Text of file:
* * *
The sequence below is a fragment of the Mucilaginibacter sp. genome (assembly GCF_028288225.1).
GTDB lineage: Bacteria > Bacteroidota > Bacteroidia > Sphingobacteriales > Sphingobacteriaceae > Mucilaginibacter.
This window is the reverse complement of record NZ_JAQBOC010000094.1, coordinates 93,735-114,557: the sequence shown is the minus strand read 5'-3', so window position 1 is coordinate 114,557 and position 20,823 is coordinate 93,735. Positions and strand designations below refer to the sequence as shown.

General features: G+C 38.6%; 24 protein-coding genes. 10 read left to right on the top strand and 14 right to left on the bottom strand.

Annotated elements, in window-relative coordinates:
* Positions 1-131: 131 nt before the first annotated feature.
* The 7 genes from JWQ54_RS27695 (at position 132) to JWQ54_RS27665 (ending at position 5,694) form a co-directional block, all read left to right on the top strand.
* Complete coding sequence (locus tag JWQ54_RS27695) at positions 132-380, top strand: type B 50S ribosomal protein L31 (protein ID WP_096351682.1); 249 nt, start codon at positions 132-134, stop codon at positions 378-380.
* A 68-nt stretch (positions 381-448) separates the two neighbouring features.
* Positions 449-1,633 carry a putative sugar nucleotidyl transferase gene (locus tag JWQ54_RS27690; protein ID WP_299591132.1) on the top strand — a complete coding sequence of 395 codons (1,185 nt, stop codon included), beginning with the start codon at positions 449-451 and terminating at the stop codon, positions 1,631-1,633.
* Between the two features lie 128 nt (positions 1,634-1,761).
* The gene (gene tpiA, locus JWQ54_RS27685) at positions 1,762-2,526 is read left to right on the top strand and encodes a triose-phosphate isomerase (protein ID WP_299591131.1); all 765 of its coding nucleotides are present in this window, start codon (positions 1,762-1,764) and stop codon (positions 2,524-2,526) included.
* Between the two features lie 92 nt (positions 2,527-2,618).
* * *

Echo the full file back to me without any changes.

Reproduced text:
The sequence below is a fragment of the Mucilaginibacter sp. genome (assembly GCF_028288225.1).
GTDB lineage: Bacteria > Bacteroidota > Bacteroidia > Sphingobacteriales > Sphingobacteriaceae > Mucilaginibacter.
This window is the reverse complement of record NZ_JAQBOC010000094.1, coordinates 93,735-114,557: the sequence shown is the minus strand read 5'-3', so window position 1 is coordinate 114,557 and position 20,823 is coordinate 93,735. Positions and strand designations below refer to the sequence as shown.

General features: G+C 38.6%; 24 protein-coding genes. 10 read left to right on the top strand and 14 right to left on the bottom strand.

Annotated elements, in window-relative coordinates:
* Positions 1-131: 131 nt before the first annotated feature.
* The 7 genes from JWQ54_RS27695 (at position 132) to JWQ54_RS27665 (ending at position 5,694) form a co-directional block, all read left to right on the top strand.
* Complete coding sequence (locus tag JWQ54_RS27695) at positions 132-380, top strand: type B 50S ribosomal protein L31 (protein ID WP_096351682.1); 249 nt, start codon at positions 132-134, stop codon at positions 378-380.
* A 68-nt stretch (positions 381-448) separates the two neighbouring features.
* Positions 449-1,633 carry a putative sugar nucleotidyl transferase gene (locus tag JWQ54_RS27690; protein ID WP_299591132.1) on the top strand — a complete coding sequence of 395 codons (1,185 nt, stop codon included), beginning with the start codon at positions 449-451 and terminating at the stop codon, positions 1,631-1,633.
* Between the two features lie 128 nt (positions 1,634-1,761).
* The gene (gene tpiA, locus JWQ54_RS27685) at positions 1,762-2,526 is read left to right on the top strand and encodes a triose-phosphate isomerase (protein ID WP_299591131.1); all 765 of its coding nucleotides are present in this window, start codon (positions 1,762-1,764) and stop codon (positions 2,524-2,526) included.
* Between the two features lie 92 nt (positions 2,527-2,618).